Joe Ollmann, by Murray Lightburn-1

Ain't No Rembrandt

Happy Stories About Well-Adjusted People

Published on March 1, 2015

Joe Ollmann isn’t comfortable with praise. On the back cover of his new book, the graphic novelist professes to blush as he hand-letters glowing testimonials from fellow cartoonist Seth and culture journalist Jeet Heer. But if the collection Happy Stories About Well-Adjusted People is anything to go by, he’d better get used to such things.

Ollmann cites PeanutsSpiderman, Captain America, and Mad magazine as early formative influences, but perhaps a better indication of his sensibility would be the American realist tradition epitomized by Harvey Pekar (American Splendor) and Robert Crumb in his more restrained mode. He’s got kindred spirits in literature and music, too – like Charles Bukowski and Tom Waits, he expresses compassion for society’s downtrodden and marginalized through vivid narratives that get right in the muck and murk of life. And like all of the above, he can shift from wrenching to gut-bustingly funny in a blink.

Happy Stories About Well-Adjusted People, by Joe Ollmann

Happy Stories About Well-Adjusted People
Joe Ollmann

Conundrum Press

Ian McGillis: Your work strikes me as especially strong in the writing department. That’s not to imply that the visuals aren’t striking too, only that the storytelling reads as uncommonly well crafted. Do the stories come first, or is your process more organic?

Joe Ollmann: I’m definitely more of a writer who also draws. I mean, I work hard on the visuals, but I am always acutely aware of my limitations. And it helps that every review of my books always mentions my “grotesque, claustrophobic, ugly” artwork. I’m like, “I know, I know.” I guess I’ve grown accustomed to my art and am resigned to it, trying to improve the elements that I can, cognizant always that I ain’t never gonna be no Rembrandt.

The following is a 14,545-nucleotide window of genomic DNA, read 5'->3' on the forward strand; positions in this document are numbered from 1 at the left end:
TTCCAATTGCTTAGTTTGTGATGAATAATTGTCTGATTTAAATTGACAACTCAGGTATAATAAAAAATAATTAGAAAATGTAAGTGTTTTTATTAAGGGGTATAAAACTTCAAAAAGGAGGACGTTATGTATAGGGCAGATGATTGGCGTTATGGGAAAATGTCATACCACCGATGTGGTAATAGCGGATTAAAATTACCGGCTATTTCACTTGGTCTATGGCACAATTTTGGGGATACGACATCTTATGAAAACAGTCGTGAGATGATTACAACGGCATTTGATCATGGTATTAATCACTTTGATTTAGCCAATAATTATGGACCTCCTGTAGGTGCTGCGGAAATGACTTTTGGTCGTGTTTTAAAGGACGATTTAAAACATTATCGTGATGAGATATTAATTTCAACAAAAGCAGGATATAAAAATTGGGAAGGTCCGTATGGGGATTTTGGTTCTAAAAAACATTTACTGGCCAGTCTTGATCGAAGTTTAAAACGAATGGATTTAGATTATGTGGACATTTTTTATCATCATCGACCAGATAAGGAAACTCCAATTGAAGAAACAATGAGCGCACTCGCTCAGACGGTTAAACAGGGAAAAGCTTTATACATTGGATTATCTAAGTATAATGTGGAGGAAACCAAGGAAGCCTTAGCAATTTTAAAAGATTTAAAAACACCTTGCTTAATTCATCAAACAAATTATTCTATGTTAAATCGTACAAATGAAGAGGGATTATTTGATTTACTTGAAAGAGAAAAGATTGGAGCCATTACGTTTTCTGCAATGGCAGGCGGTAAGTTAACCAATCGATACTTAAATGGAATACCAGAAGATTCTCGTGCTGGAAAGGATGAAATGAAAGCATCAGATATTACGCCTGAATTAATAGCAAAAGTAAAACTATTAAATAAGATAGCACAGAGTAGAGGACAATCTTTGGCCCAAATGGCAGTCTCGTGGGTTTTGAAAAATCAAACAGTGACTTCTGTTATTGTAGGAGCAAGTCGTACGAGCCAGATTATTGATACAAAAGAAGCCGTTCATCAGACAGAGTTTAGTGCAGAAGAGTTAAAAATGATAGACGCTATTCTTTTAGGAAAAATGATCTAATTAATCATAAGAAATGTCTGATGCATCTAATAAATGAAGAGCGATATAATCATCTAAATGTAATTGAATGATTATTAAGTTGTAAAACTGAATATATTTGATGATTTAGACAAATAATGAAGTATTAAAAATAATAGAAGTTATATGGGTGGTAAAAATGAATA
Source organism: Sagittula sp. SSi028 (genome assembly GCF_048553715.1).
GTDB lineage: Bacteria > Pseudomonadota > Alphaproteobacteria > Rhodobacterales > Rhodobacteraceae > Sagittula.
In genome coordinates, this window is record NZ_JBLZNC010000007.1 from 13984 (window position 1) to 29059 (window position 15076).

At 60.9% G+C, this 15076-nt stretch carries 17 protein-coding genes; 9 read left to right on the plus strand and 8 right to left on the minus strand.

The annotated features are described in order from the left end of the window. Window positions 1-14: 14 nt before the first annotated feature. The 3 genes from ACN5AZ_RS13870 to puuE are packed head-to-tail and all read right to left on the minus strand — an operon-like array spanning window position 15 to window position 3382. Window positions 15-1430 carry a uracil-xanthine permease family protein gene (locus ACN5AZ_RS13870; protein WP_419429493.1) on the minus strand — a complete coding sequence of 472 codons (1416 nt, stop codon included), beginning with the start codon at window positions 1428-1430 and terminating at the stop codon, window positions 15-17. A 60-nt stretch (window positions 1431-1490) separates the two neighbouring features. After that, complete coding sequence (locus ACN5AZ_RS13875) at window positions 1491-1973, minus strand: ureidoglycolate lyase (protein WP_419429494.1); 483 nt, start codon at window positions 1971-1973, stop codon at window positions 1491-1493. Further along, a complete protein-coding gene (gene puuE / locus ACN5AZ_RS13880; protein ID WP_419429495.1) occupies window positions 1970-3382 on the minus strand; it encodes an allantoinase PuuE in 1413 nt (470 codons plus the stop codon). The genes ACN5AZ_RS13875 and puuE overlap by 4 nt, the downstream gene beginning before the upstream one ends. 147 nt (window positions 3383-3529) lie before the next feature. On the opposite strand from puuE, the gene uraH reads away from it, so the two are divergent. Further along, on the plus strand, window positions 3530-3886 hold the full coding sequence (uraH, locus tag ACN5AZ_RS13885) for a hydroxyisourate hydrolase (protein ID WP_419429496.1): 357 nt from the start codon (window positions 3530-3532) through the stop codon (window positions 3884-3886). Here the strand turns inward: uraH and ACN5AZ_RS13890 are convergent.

The stories definitely come first. I generally write a straight short story and adapt that into a comic script where some interior monologues and descriptions will become narration, then I storyboard that and break it down into pages. I know some cartoonists who work unscripted, or from a rough outline, but I go in from the beginning like a general planning a massive attack.

IM: To what degree do you feel your characters need to be conventionally sympathetic? Do you enjoy walking that likeable/unlikeable line? It could be that I’m thinking of the protagonist of “Hanging Over” here.

JO: Probably subconsciously my ex-Catholic need to be good stops me from writing completely unsympathetic characters. You spend a lot of time with the characters you write, so you tend to make them likable to yourself to some degree, like the people you choose to surround yourself with in real life. I also think that completely unsympathetic characters, while they may be interesting as biological specimens, are pretty hard to relate to or root for, and I always want people to care about the people I write about like I care about them.

IM: The heroines of “Big Boned” and “Otherwise, Arachis Hypogaea” are two of my favourite characters in the book, and show a real ability on your part to empathize with female characters. Insofar as it’s possible, could you tell me about the genesis and development of one of them?